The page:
Reading some of ChatGPT’s answers, it seems to see a glimmer of humanity. Our natural empathy feels anger, passion, irony and a thousand other emotions behind the words of the bot, which instead limits itself to exploiting its algorithms and billions of data to determine the best sequence of words. But even if there is no humanity behind artificial intelligenceAI has a human cost that we often ignore – or pretend not to see. Because besides the engineers who created the algorithms, there are a great many moderators around the world who check and evaluate the data entered in the system and the answers given by the bots. Analyzing content sometimes traumatizing – although pay a pittance.
The human cost of artificial intelligence: Moderators paid less than two dollars an hour
The idea we have of artificial intelligence is of an identity that somehow transcends the human. Something superior to us, made of pure mathematics and rationality. But like any human artifact, it must be built. To do this, American and European companies hire the best computer engineers around to write the code of the algorithms. But that alone is not enough: you need data to train the AI.
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For this, technology companies need many workers who contribute to the development of artificial intelligence, carrying out tasks that consist in analyzing large amounts of data to classify images, filter inappropriate content and identify objects in images and videos. Fundamental processes to explain to AI how to recognize our words and how to produce coherent outputs.
These tasks, considered repetitive and uninspiring for many internal developers, are often delegated to independent workers and external companies. Outsourcing usually goes to intercept people who mainly reside in South Asia and Africa. And as Vice explains, usually these workers are employed by companies we’ve never heard of iMerit, Sama and Alegion.
These people become the moderators not only of generative AI solutions like ChatGPT at OpenAI, Bing by Microsoft and Bard by Google. Meta has one of the most sophisticated algorithmic content moderation systems on the internet for Instagram and Facebook. However, that system’s AI is based on “thousands of decisions” made by human moderators.
So the artificial intelligences of giants such as Meta and Amazon, or of explosive startups such as OpenAI, are born from development teams of engineers graduated from the main Western universities. But they can only work thanks to the “unskilled labor” of those who evaluate the decisions taken and correct the mistakes. Which are an integral part of development – that’s how we can train AI. But this work is often traumatic – and paid very little.
The trauma of training ChatGPT
Tech companies have long known that outsourcing moderation leads to economic benefits. It reduces the cost of operations, because companies buy a service instead of internalizing the expense by directly hiring thousands of employees. But not always the companies to which they entrust this process treat workers humanely.
In January of this year, Time revealed that OpenAIthe company behind ChatGPT, has paid of Kenyan workers less than $2 an hour to filter tens of thousands of lines of text to make your chatbot safer to use.
The workers were tasked with label and purge toxic data from the training datasetor of ChatGPT. So they had to read content like child sexual abuse, bestiality, murder, suicide, torture, self-harm and incest.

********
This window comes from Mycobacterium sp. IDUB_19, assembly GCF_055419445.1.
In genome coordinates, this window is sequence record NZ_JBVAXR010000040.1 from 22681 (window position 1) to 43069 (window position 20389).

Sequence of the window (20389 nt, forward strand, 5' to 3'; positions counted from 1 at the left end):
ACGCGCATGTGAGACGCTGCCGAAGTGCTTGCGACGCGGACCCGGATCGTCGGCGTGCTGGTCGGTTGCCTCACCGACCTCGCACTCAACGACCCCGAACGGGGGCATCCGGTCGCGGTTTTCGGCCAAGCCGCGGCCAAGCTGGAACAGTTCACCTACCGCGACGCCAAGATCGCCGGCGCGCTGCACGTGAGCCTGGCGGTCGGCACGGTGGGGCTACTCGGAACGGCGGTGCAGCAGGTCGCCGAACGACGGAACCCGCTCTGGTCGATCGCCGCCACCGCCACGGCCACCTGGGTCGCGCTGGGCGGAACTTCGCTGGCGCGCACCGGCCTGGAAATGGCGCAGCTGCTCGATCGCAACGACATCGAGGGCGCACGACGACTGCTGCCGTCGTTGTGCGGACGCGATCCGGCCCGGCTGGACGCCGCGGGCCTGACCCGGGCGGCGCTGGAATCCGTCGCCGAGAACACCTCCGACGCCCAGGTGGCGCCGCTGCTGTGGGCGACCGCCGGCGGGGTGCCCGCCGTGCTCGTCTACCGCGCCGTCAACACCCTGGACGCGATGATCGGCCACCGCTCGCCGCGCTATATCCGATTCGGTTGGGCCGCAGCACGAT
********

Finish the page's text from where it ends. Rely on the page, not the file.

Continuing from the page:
ChatGPT now seems very eloquent. But its predecessor, GPT-3, often produced sexist, violent and racist textsi because the model was trained on a dataset that was pulled from billions of internet pages. To launch ChatGPT, OpenAI needed a way to filter out all toxic language from its dataset.
OpenAI’s partnership with Sama
OpenAI then worked with Sama, a data labeling partner with based in San Francisco which claims to provide developing countries with “ethical” and “decent” digital work, to detect and label toxic contents. Sama recruited data labelers in Kenya to work on behalf of OpenAI, playing an essential role in making the chatbot safe for public use.
The psychological burden for work made itself felt. A Kenyan worker who helped build ChatGPT, tagging and parsing texts for OpenAI, told of having nightmares after reading the details of a horrific scene, of a man having sex with a dog in front of a child. How much was he paid to bear it? The workers earned between $1.32 and $2 an hour, depending on experience and quality of work.
Big tech companies are hiring often, according to Vice tens of thousands of precarious workers to moderate the data of their AI tools. Sama left his job at OpenAI in February 2022, eight months before the end of the contract, partly due to the trauma suffered, and partly because Time had published an investigation into his work with Meta on 14 February. In the investigation, it revealed that the workers it hired moderated images and videos of executions, rapes and abuse of minors for $1.50 an hour.
The exploitation of moderators: the human cost of artificial intelligence
Surveys such as that of Time and Vice underline how these AI tools have a real cost on a human level. Moderating the worst of the internet shouldn’t be a small-dollar-an-hour job, especially when these tools are having huge success around the world. The contribution of these people must be recognized – also in terms of salary (and perhaps with psychological assistance). Without moderators, artificial intelligence would be unpresentable: they filter the worst of the web so that we don’t see it. But while they’re doing it, they don’t deserve to be invisible.
OpenAI no longer works with Sama, but given the past it is worth paying attention to how large companies develop AI. Which is not becoming human, but it wouldn’t exist without the work of so many moderators.